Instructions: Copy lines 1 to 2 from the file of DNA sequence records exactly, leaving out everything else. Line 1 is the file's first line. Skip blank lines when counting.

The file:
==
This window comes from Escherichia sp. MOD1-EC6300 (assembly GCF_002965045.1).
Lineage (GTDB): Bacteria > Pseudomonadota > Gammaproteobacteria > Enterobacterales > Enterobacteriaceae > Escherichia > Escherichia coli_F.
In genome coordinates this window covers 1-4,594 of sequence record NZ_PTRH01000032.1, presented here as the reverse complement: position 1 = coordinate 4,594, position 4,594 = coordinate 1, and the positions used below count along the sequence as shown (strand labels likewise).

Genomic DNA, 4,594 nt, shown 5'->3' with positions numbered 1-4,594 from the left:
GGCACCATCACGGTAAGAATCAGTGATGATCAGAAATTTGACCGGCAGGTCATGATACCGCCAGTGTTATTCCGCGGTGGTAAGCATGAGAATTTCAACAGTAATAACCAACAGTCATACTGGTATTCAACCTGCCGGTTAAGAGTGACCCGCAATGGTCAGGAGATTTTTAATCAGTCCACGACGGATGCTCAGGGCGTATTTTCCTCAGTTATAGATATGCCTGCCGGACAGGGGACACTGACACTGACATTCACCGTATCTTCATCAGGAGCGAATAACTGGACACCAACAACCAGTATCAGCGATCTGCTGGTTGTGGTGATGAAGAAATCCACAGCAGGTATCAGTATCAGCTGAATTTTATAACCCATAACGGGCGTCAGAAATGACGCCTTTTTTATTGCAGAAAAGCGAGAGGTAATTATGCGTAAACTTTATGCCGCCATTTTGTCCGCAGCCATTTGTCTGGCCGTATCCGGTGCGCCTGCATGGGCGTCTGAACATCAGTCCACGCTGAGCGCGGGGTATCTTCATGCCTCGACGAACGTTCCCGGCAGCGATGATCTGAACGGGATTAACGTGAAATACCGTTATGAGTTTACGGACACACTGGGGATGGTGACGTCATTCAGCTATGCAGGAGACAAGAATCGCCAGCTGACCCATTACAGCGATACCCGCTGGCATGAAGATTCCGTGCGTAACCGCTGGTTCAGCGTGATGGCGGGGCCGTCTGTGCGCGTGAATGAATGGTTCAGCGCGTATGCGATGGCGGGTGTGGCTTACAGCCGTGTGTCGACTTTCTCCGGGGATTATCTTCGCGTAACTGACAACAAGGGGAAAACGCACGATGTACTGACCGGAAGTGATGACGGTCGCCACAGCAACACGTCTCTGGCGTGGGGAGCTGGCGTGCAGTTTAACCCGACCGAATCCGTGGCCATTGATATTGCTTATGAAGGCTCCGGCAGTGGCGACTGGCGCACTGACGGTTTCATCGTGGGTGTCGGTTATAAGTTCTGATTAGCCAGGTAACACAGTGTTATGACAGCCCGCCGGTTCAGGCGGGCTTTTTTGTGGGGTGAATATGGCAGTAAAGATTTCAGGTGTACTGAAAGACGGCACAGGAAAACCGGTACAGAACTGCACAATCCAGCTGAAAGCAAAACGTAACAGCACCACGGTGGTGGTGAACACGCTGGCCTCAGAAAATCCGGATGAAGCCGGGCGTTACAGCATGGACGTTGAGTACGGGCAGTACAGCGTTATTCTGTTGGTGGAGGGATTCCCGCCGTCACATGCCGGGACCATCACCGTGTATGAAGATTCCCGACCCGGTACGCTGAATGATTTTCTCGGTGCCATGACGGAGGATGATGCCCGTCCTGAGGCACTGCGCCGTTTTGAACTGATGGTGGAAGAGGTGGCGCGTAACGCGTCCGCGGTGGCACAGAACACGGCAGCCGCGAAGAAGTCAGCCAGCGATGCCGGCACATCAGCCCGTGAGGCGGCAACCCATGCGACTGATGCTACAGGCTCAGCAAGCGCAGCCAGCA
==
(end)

This window comes from Escherichia sp. MOD1-EC6300 (assembly GCF_002965045.1).
Lineage (GTDB): Bacteria > Pseudomonadota > Gammaproteobacteria > Enterobacterales > Enterobacteriaceae > Escherichia > Escherichia coli_F.